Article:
While this is a positive step forward in ensuring that people living in aged care homes have access to consistent nursing care, the Australian Aged Care Collaboration (AACC), a body consisting of six aged care peak bodies, says that this change still won't fix the ongoing funding and worker issues in aged care.
The AACC pointed out that if the Bill does pass the House of Representatives (Lower House), aged care providers will need emergency funds and additional workers to implement the 24 hour nurse coverage in facilities all over the country.
Sean Rooney, Chief Executive Officer (CEO) of industry peak body Leading Age Services Australia (LASA) and AACC representative, says that if these resources aren't made available, there could be a serious risk of closures of some aged care facilities.
"We welcome the amendments to bring forward the requirement for 24 hour registered nurse coverage in aged care homes but providers will need emergency funding and extra staff to provide the coverage," explains Mr Rooney.
"Given that aged care is already experiencing a serious workforce shortage and low wages, even before the pandemic, there is a serious risk that some regional, rural and remote providers could close without emergency funding to support greater coverage by registered nurses.
"More than 80 percent of aged care homes already have registered nurses on shift overnight, but some facilities have difficulty finding suitable staff to work these shifts."
With one in five aged care workers expected to quit in the next 12 months and a recent report finding that aged care wages aren't keeping up with the cost of living, the AACC is concerned that 24/7 nursing in aged care may stretch providers and the workforce further.
The AACC wants to see immediate workforce action in aged care to ensure that providers can deliver on the new Bill amendment.
Senator Rex Patrick introduced the 24/7 nursing in aged care amendments to the Bill back in October and has welcomed the passing of the amendments in the Senate, saying that this amendment will meet the recommendations put forward by Royal Commissioners.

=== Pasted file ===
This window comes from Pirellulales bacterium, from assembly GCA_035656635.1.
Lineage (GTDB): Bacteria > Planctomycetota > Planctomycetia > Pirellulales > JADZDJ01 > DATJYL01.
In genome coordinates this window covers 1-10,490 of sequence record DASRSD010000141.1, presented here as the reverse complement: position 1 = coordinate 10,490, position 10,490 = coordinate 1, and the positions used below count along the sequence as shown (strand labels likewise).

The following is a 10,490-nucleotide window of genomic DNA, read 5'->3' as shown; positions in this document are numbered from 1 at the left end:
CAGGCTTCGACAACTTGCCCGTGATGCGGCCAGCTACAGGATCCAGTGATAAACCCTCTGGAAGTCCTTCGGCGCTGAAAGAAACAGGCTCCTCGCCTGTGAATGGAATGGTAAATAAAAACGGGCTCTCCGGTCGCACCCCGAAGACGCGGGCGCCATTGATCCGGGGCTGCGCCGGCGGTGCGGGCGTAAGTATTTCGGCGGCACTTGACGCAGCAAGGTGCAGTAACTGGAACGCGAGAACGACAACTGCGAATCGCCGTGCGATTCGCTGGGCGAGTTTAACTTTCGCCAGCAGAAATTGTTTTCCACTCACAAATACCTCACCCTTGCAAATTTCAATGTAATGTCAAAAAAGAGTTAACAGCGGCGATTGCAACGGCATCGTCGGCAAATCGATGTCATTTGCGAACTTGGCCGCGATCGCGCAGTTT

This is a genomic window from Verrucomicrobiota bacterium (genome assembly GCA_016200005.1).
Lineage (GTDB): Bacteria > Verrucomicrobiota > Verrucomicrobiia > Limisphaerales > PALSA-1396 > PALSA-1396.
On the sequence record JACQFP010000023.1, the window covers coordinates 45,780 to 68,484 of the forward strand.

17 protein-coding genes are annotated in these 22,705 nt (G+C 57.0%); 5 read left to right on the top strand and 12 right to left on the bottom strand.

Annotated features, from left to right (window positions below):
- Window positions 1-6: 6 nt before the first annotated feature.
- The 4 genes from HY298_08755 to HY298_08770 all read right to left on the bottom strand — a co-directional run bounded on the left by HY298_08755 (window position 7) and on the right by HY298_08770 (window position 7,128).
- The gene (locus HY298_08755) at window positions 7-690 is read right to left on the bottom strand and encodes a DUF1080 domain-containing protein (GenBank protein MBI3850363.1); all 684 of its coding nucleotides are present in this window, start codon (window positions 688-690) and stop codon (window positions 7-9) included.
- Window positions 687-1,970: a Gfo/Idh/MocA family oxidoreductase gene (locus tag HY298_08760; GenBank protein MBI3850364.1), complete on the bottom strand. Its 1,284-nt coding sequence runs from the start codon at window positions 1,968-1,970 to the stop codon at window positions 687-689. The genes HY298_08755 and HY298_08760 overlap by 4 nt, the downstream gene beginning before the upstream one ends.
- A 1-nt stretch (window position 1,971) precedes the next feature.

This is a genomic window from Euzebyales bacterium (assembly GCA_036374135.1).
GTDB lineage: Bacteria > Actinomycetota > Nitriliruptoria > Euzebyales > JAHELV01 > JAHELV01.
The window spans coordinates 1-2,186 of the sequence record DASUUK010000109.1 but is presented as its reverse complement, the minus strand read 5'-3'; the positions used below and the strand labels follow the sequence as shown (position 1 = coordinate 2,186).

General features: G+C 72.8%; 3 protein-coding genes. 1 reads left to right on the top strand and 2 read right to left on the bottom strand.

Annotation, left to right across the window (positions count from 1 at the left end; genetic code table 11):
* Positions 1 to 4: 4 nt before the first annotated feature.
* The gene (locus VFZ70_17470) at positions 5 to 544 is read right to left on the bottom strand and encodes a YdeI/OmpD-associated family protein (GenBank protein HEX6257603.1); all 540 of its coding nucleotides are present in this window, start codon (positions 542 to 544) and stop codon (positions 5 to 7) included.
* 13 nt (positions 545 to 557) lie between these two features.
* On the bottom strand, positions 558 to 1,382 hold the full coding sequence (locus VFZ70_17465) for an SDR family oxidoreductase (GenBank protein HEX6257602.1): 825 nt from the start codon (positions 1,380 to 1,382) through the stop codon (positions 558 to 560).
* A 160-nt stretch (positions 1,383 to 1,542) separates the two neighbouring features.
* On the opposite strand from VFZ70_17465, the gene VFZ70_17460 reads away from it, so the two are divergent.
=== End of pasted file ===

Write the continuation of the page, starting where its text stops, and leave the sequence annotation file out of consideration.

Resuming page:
However, the amendments still need to pass through the House of Representatives (Lower House) and Senator Patrick has called on the Government to pass the amendment in the Lower House as well.
"For the sake of our loved ones in the aged care system, I am calling on the Government to do the right thing and deal with this Bill in the [Lower] House as a matter of urgency," says Senator Patrick.
"Since October last year, the Government has deliberately delayed the Parliament in dealing with this Bill because they knew the Senate would support my amendment to implement the Royal Commission’s 24/7 registered nurse recommendation.
"Rather than work proactively to improve things for our elderly citizens, the Government deliberately kicked the can down the road to be dealt with who knows when.
"I’m concerned many aged care residents are not getting the care they need and that their care is highly variable depending on where they are located across Australia. The inconsistent approach leads to variations, often negative in nature, in the level of care and quality provided to residents."
Senator Patrick believes it is critical for older Australians to receive quality care and having registered nurses on-site at all times will assist with that.
He says that having registered nurses in aged care 24/7 will improve the quality of end of life care, improve communication between residents, family and health care professionals, and promote wellbeing issues that affect restorative care.
Senator Patrick is hoping for the Bill to be introduced to the Lower House today.